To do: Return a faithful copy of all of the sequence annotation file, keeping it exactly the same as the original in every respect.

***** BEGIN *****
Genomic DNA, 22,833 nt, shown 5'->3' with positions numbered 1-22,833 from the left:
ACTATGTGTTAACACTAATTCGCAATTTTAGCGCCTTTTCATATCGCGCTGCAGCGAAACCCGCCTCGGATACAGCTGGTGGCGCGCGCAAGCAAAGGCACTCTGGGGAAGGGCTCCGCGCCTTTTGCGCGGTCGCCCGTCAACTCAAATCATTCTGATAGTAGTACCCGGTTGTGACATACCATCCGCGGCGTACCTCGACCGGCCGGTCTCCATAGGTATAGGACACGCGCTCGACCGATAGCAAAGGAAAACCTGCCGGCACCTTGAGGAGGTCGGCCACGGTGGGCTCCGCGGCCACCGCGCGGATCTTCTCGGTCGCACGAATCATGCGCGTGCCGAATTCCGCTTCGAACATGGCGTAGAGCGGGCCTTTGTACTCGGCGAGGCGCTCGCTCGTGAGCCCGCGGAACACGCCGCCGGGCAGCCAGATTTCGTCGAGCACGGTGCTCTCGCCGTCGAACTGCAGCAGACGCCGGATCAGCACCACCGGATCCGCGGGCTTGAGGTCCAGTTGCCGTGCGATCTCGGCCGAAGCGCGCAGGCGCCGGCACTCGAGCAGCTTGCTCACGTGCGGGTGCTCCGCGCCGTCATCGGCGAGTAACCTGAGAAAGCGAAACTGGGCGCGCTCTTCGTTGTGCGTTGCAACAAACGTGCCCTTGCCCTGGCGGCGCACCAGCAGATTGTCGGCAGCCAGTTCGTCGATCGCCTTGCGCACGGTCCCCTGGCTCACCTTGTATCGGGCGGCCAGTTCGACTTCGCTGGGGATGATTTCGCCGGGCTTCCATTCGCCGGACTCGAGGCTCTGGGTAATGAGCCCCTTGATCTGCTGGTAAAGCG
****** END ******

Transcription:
Genomic DNA, 22,833 nt, shown 5'->3' with positions numbered 1-22,833 from the left:
ACTATGTGTTAACACTAATTCGCAATTTTAGCGCCTTTTCATATCGCGCTGCAGCGAAACCCGCCTCGGATACAGCTGGTGGCGCGCGCAAGCAAAGGCACTCTGGGGAAGGGCTCCGCGCCTTTTGCGCGGTCGCCCGTCAACTCAAATCATTCTGATAGTAGTACCCGGTTGTGACATACCATCCGCGGCGTACCTCGACCGGCCGGTCTCCATAGGTATAGGACACGCGCTCGACCGATAGCAAAGGAAAACCTGCCGGCACCTTGAGGAGGTCGGCCACGGTGGGCTCCGCGGCCACCGCGCGGATCTTCTCGGTCGCACGAATCATGCGCGTGCCGAATTCCGCTTCGAACATGGCGTAGAGCGGGCCTTTGTACTCGGCGAGGCGCTCGCTCGTGAGCCCGCGGAACACGCCGCCGGGCAGCCAGATTTCGTCGAGCACGGTGCTCTCGCCGTCGAACTGCAGCAGACGCCGGATCAGCACCACCGGATCCGCGGGCTTGAGGTCCAGTTGCCGTGCGATCTCGGCCGAAGCGCGCAGGCGCCGGCACTCGAGCAGCTTGCTCACGTGCGGGTGCTCCGCGCCGTCATCGGCGAGTAACCTGAGAAAGCGAAACTGGGCGCGCTCTTCGTTGTGCGTTGCAACAAACGTGCCCTTGCCCTGGCGGCGCACCAGCAGATTGTCGGCAGCCAGTTCGTCGATCGCCTTGCGCACGGTCCCCTGGCTCACCTTGTATCGGGCGGCCAGTTCGACTTCGCTGGGGATGATTTCGCCGGGCTTCCATTCGCCGGACTCGAGGCTCTGGGTAATGAGCCCCTTGATCTGCTGGTAAAGCG